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Title: Britain's travelling eyewitnesses : narratives of the new slaveries, 1884-1916
Author: Burroughs, Robert M.
ISNI:       0000 0001 3511 1948
Awarding Body: Nottingham Trent University
Current Institution: Nottingham Trent University
Date of Award: 2006
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Narratives of travel and exploration by witnesses of slavery were integral to Britain's antislavery movement in the long nineteenth century. Antislavery protest formed an important component of the nation's imperial identity. This thesis examines eyewitness accounts of slaveries established under the control of European colonialism in the Congo Free State, Angola and the Putumayo basin of north-western Amazonia (the 'New Slaveries'). These texts appropriated and modified travel narrative forms. In doing so, I argue, they expressed the changing status of the antislavery self-image in British humanitarian culture. They played an important part in directing humanitarians to the mounting acknowledgement of Britain's own responsibilities for the emergence of the New Slaveries in the two decades before the First World War. This thesis is chronologically structured. Chapters are based upon accounts of witnessing atrocities that rose to the cultural fore in Britain. The Introduction establishes the connection of narratives of the New Slaveries to the imperial travel genre, and argues that by subverting its structural, stylistic and thematic orthodoxies antislavery witnesses raised subversive questions about the imperial witness-figure. Chapter One considers the emergence of the British antislavery eyewitness from the ambiguous representation of atrocities in confessional forms (in particular the travel diary), and the invention of the 'European savage'-colonialist in writing about the Congo of the 1890s. Chapter Two observes that by foregrounding the Congolese victims of Leopold's empire Roger Casement's Congo Report (1904) removed some of the problems of witnessing articulated in earlier writings. However, as the study of missionary evidence in Chapter Three shows, images of the Congolese could themselves be inscribed with anxieties of witnessing. Chapters Four and Five examine how the appearance of New Slavery in Angola and the Putumayo led witnesses to explore the more subversive aspects of the narrative perspectives developed in Central Africa. It is hoped that this thesis broadens our understanding of travel writing from imperial contexts. It also aims to inform discussion of late Victorian and Edwardian culture, in particular its humanitarian movements. These two objectives are linked, since in the following chapters I attempt to develop a historicist approach (that emphasises the value of archival research) from which the travel text's often-complex politics of representation and - especially in this case - witnessing can be ascertained.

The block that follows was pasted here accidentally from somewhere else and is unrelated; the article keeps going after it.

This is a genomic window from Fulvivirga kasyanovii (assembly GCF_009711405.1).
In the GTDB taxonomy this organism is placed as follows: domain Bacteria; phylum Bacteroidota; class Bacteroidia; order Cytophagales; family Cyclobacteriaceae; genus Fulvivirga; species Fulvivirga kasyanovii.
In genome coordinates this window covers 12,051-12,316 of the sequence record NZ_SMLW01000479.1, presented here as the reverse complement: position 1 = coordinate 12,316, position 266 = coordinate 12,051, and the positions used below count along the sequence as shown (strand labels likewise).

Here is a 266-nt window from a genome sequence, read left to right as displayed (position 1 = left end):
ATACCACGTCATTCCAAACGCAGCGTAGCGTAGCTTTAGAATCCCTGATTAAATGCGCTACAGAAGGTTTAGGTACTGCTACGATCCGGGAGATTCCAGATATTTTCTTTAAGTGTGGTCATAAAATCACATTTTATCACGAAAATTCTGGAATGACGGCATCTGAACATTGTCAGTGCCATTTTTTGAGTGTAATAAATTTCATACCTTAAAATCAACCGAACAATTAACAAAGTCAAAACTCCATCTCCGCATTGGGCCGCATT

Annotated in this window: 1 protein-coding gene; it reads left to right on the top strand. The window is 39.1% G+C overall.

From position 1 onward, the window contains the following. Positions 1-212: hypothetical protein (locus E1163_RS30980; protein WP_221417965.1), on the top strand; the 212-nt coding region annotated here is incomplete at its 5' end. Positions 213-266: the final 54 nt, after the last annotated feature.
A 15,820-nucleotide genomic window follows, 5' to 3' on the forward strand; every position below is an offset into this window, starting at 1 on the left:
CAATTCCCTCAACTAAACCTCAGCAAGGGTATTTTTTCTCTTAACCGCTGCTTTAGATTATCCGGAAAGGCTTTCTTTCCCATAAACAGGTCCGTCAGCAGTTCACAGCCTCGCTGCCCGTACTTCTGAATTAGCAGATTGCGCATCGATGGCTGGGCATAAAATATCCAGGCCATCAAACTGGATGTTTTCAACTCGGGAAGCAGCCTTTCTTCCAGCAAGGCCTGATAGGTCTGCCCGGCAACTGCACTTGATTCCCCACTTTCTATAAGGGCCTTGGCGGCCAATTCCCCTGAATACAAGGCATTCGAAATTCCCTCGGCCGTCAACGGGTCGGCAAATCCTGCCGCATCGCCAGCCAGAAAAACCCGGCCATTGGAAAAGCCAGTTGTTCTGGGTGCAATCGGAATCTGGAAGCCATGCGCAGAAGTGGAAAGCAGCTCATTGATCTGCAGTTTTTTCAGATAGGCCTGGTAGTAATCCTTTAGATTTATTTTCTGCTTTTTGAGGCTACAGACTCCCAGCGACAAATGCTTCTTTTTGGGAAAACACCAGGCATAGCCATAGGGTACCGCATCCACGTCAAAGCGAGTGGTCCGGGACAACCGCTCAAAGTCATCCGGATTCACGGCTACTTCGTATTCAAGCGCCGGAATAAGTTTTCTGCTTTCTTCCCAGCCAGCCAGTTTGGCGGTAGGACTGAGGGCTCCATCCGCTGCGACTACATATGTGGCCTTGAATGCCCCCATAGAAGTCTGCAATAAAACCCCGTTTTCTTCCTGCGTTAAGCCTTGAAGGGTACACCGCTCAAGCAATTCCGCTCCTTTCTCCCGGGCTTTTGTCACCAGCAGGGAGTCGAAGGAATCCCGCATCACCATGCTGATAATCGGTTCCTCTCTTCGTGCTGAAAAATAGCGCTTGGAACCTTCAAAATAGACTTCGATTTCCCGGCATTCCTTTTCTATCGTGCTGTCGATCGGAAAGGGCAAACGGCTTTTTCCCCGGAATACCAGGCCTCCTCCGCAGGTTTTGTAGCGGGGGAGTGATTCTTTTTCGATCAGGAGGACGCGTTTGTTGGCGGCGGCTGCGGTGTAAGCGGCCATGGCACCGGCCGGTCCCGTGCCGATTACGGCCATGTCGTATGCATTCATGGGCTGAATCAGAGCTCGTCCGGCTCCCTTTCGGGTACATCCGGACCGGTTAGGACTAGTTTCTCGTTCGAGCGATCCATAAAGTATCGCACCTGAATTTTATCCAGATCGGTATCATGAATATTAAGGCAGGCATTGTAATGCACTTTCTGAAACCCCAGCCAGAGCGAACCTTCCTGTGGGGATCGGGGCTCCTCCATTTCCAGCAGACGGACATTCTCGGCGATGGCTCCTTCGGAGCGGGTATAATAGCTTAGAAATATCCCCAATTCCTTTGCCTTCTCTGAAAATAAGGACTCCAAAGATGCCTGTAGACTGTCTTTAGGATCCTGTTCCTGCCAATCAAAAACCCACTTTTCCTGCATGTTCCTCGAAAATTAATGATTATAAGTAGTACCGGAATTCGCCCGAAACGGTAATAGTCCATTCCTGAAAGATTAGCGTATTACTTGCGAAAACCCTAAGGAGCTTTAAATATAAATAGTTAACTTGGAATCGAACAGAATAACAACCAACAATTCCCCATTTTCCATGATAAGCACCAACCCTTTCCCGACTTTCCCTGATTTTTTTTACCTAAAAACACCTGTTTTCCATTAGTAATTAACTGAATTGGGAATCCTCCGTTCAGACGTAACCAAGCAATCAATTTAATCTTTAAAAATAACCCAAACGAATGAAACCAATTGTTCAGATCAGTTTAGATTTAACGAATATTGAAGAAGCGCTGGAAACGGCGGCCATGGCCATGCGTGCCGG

Supervisor: Not available Sponsor: Not available
Qualification Name: Thesis (Ph.D.) Qualification Level: Doctoral
EThOS ID:  DOI: Not available